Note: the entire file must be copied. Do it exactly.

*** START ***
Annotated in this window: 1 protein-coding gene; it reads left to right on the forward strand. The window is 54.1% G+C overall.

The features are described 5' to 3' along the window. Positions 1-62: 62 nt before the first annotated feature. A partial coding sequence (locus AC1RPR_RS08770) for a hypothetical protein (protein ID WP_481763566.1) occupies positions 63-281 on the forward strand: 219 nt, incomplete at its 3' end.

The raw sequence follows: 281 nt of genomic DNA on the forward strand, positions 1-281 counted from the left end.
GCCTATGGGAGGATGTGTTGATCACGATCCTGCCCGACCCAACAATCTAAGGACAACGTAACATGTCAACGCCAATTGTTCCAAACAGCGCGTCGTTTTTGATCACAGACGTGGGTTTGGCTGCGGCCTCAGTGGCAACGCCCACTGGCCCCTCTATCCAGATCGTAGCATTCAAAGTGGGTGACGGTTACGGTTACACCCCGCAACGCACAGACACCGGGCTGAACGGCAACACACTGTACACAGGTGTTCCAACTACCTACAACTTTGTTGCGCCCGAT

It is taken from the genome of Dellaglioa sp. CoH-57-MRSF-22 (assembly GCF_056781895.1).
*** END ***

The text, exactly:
Annotated in this window: 1 protein-coding gene; it reads left to right on the forward strand. The window is 54.1% G+C overall.

The features are described 5' to 3' along the window. Positions 1-62: 62 nt before the first annotated feature. A partial coding sequence (locus AC1RPR_RS08770) for a hypothetical protein (protein ID WP_481763566.1) occupies positions 63-281 on the forward strand: 219 nt, incomplete at its 3' end.

The raw sequence follows: 281 nt of genomic DNA on the forward strand, positions 1-281 counted from the left end.
GCCTATGGGAGGATGTGTTGATCACGATCCTGCCCGACCCAACAATCTAAGGACAACGTAACATGTCAACGCCAATTGTTCCAAACAGCGCGTCGTTTTTGATCACAGACGTGGGTTTGGCTGCGGCCTCAGTGGCAACGCCCACTGGCCCCTCTATCCAGATCGTAGCATTCAAAGTGGGTGACGGTTACGGTTACACCCCGCAACGCACAGACACCGGGCTGAACGGCAACACACTGTACACAGGTGTTCCAACTACCTACAACTTTGTTGCGCCCGAT

It is taken from the genome of Dellaglioa sp. CoH-57-MRSF-22 (assembly GCF_056781895.1).